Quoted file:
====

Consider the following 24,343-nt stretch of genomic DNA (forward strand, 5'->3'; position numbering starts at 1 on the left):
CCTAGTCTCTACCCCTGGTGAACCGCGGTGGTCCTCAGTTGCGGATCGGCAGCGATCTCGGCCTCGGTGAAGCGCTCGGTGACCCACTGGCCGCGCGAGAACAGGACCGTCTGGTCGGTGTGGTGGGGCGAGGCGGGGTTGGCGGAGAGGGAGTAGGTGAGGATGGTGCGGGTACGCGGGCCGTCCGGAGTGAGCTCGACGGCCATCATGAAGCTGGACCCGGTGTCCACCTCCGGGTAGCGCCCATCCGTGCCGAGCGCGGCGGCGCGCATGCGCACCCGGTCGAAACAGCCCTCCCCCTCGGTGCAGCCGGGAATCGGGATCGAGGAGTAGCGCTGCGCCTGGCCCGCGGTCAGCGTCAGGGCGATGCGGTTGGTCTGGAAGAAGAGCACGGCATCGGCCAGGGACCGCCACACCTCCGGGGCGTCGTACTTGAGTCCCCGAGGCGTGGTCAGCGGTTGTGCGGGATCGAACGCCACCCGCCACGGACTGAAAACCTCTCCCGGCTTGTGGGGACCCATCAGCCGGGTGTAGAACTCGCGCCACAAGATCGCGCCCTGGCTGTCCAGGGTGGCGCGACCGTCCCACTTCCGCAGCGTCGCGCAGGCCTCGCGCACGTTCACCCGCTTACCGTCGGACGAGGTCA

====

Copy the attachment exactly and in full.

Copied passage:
Consider the following 24,343-nt stretch of genomic DNA (forward strand, 5'->3'; position numbering starts at 1 on the left):
CCTAGTCTCTACCCCTGGTGAACCGCGGTGGTCCTCAGTTGCGGATCGGCAGCGATCTCGGCCTCGGTGAAGCGCTCGGTGACCCACTGGCCGCGCGAGAACAGGACCGTCTGGTCGGTGTGGTGGGGCGAGGCGGGGTTGGCGGAGAGGGAGTAGGTGAGGATGGTGCGGGTACGCGGGCCGTCCGGAGTGAGCTCGACGGCCATCATGAAGCTGGACCCGGTGTCCACCTCCGGGTAGCGCCCATCCGTGCCGAGCGCGGCGGCGCGCATGCGCACCCGGTCGAAACAGCCCTCCCCCTCGGTGCAGCCGGGAATCGGGATCGAGGAGTAGCGCTGCGCCTGGCCCGCGGTCAGCGTCAGGGCGATGCGGTTGGTCTGGAAGAAGAGCACGGCATCGGCCAGGGACCGCCACACCTCCGGGGCGTCGTACTTGAGTCCCCGAGGCGTGGTCAGCGGTTGTGCGGGATCGAACGCCACCCGCCACGGACTGAAAACCTCTCCCGGCTTGTGGGGACCCATCAGCCGGGTGTAGAACTCGCGCCACAAGATCGCGCCCTGGCTGTCCAGGGTGGCGCGACCGTCCCACTTCCGCAGCGTCGCGCAGGCCTCGCGCACGTTCACCCGCTTACCGTCGGACGAGGTCA